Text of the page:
With Facebook photo contests your Fans (and non-Fans) submit a photo around your promotion’s theme (cute baby, winter wonderland, etc) and then share your promotion with their network, asking them to vote for their entry.
You get the email addresses of all the entrants as well as every one of the people who vote. And, like a referral promotion, a lot of the work is done for you.
Top, Page-Growing Tip: A fantastic way to drive Facebook Likes is to add a “Like-Prompt” entry popup on your promotion’s landing page. Well within Facebook’s regulations, this popup asks page visitors to Like your page (but doesn’t require it).
4. Facebook Coupons
Facebook coupons are the simplest promotion type out there – but making them “Facebook exclusive” can yield some serious results.
Discounts are the greatest motivator for Facebook users to Like a brand page. In 2012 (and I doubt it’s changed much since then), Mashable found that 34% of Facebook users were motivated by “Promotions & Discounts.” 21% (the second-place motivation) cited “Free Giveaways” as their motivation:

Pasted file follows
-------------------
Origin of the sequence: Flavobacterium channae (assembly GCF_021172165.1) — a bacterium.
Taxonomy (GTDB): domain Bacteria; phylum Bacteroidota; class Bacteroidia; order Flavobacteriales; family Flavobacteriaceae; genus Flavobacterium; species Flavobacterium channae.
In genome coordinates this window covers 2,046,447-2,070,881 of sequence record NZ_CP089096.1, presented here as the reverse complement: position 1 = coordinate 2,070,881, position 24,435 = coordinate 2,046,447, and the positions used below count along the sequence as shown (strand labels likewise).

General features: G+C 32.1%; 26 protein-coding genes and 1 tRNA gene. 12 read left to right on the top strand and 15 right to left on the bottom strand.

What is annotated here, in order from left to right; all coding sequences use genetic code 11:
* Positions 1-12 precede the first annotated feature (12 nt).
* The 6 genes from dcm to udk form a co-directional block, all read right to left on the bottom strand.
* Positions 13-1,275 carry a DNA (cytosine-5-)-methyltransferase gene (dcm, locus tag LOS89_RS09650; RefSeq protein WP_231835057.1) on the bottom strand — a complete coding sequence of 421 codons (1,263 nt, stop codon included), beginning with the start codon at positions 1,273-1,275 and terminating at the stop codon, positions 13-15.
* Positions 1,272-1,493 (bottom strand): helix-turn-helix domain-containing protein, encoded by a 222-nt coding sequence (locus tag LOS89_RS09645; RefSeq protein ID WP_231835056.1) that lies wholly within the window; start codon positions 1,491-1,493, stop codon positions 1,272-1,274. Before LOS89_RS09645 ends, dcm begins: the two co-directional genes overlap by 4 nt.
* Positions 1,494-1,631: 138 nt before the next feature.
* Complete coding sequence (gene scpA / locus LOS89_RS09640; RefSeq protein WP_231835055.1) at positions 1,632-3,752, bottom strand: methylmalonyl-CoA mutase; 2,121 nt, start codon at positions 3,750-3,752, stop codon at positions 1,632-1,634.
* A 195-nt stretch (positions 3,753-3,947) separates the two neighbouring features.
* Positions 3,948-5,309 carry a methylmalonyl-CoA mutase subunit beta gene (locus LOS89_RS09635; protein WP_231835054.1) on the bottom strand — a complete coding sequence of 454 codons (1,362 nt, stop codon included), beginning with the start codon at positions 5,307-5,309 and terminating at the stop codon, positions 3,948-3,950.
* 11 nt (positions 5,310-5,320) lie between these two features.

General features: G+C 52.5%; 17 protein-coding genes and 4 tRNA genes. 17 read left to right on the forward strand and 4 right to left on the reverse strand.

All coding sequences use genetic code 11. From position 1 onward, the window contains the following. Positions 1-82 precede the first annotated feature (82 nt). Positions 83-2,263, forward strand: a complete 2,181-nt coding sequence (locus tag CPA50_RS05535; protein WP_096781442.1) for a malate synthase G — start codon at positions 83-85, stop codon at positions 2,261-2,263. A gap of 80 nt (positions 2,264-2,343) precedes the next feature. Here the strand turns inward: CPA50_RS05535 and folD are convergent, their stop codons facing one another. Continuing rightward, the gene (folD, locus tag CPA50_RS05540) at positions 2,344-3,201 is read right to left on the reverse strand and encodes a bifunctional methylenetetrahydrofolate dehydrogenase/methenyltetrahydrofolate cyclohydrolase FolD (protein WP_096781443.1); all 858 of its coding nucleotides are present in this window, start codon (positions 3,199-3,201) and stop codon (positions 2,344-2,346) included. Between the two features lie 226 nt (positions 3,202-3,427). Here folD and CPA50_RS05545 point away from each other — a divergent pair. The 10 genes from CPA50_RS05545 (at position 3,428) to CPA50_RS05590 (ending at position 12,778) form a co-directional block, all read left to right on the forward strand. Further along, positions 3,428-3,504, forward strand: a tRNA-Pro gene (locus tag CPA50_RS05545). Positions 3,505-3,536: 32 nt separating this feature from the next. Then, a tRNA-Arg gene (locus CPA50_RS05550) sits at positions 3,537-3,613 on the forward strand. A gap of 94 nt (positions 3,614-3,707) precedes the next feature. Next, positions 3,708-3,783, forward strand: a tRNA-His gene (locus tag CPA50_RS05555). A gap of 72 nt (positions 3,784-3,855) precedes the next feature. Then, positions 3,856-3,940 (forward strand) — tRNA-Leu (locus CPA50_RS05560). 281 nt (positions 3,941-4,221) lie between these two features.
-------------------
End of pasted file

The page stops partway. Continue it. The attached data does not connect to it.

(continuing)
To learn more about Facebook-exclusive promotions and how powerful they can be for your business, check out my article “How to Use a Fan-Only Promotion to Turn Followers into Leads.”
Facebook Marketing for Small Business – Advertising
Facebook Ads aren’t just an inevitable part of marketing on Facebook, they’re also a good business decision.
Let’s do some math…
Let’s say an hour of your time is worth $50.
To create posts which reach 1000 users within your target market, you’d need to spend at least an hour a day, every day, for a week.